Updated on June 25th, 2023
Arkansas eviction notices are forms used to notify a tenant that they have defaulted on their lease agreement. In Arkansas, a landlord may serve a tenant a notice to quit for non-payment of rent or for non-compliance of a breach of their lease other than non-payment. If the tenant fails to cure the violation, the landlord may commence eviction proceedings. A 30-day notice to terminate a tenancy is provided on this page for landlords or tenants who wish to end a month-to-month lease agreement.
3-Day Notice to Quit | Non-Payment – Used to notify a tenant that they have failed to pay rent on time and must do so or risk eviction.
14-Day Notice to Quit | Non-Compliance – Used to notify a tenant of a breach of contract not related to non-payment of rent.
30-Day Notice to Terminate | Month-to-Month Lease – Used by a landlord or tenant to notify the other party that they wish to terminate a month-to-month lease agreement.
- Grace Period (§ 18-17-701(b)): Five (5) Days
- Non-Payment of Rent (§ 18-60-304(3)): Three (3) Days
- Lease Non-Compliance (§ 18-17-701(a)): Fourteen (14) Days
- Periodic Tenancy Termination (§ 18-17-704(b)): Thirty (30) Days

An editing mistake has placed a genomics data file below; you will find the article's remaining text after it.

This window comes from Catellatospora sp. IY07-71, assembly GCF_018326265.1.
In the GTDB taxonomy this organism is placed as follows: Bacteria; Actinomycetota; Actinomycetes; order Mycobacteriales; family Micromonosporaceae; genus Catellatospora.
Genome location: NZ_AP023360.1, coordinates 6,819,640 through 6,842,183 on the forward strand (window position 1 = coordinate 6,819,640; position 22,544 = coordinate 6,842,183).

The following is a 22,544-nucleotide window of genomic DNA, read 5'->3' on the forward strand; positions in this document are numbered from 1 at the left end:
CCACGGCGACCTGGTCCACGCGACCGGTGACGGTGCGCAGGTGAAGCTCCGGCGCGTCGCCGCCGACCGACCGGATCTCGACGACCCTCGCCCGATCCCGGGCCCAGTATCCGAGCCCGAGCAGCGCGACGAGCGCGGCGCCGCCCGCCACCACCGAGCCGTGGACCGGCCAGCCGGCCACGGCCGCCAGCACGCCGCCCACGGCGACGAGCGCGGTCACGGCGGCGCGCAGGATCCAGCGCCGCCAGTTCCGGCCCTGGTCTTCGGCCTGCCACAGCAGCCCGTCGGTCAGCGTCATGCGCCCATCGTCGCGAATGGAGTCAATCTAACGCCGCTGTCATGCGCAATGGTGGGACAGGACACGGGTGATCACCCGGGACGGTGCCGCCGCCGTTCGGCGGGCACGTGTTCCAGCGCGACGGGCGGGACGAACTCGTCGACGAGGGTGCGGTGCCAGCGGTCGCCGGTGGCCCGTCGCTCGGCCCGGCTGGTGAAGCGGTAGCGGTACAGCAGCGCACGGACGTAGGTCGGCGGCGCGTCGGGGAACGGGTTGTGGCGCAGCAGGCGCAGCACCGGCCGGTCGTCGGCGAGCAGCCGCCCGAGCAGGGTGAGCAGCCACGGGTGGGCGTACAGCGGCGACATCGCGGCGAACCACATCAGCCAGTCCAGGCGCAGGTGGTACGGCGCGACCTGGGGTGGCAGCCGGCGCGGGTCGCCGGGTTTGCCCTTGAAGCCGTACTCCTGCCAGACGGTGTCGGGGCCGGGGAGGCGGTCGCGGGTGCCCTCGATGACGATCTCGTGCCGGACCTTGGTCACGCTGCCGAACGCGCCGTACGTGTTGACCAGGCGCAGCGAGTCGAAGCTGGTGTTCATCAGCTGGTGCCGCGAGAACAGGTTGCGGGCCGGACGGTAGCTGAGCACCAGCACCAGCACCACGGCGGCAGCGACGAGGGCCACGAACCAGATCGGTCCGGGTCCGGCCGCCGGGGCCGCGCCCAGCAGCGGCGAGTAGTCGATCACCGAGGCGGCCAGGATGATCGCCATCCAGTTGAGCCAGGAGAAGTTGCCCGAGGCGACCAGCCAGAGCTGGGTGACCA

- Illegal Activity: Not mentioned in state statutes.
- Intentional Damage to the Property: Not mentioned in state statutes.
When a tenant refuses to vacate the premises after they have violated the terms of their lease (by non-payment of rent, any other non-compliance, or the lease termination date has passed), the landlord may file for eviction. Before doing so, the proper notices must be delivered to the tenant to allow them time to remedy the situation.
Depending on the situation, a landlord will need to download and complete the appropriate notice to quit document:
- 3-Day Notice to Quit for Non-Payment
- 14-Day Notice to Quit for Non-Compliance
- 30-Day Notice to Terminate Month-to-Month Tenancy
The landlord must deliver this notice to the tenant and allow them to cure the violation or vacate the premises within the specified notice period.
Failure on the tenant’s part to remedy the violation or leave the property means the landlord can file an eviction suit with the district court that has jurisdiction over the property. They must complete and submit a Summons, a Complaint, and a supporting Affidavit (along with a Civil Cover Sheet) to the court. Filing a complaint and summons will cost (in most counties) $165. These documents must be served to the tenant as well and may cost an additional $40 – $80 for the processing fee.
Following the filing of an eviction suit, the tenant will be issued an order from the court giving them ten (10) days to file an objection and pay any rent due to the court registry. Failure to do that will result in a Writ of Possession being issued.
When a Writ of Possession is issued, the County Sheriff will evict the tenant from the premises and place the landlord in possession. Once possession has been determined, the landlord can assess the property for any damages and collect money owed for this plus rent due, attorney fees, court costs, etc.
- Civil Cover Sheet
- Signing Requirements: N/A
- Signing Requirements: Must be signed by a court clerk and server.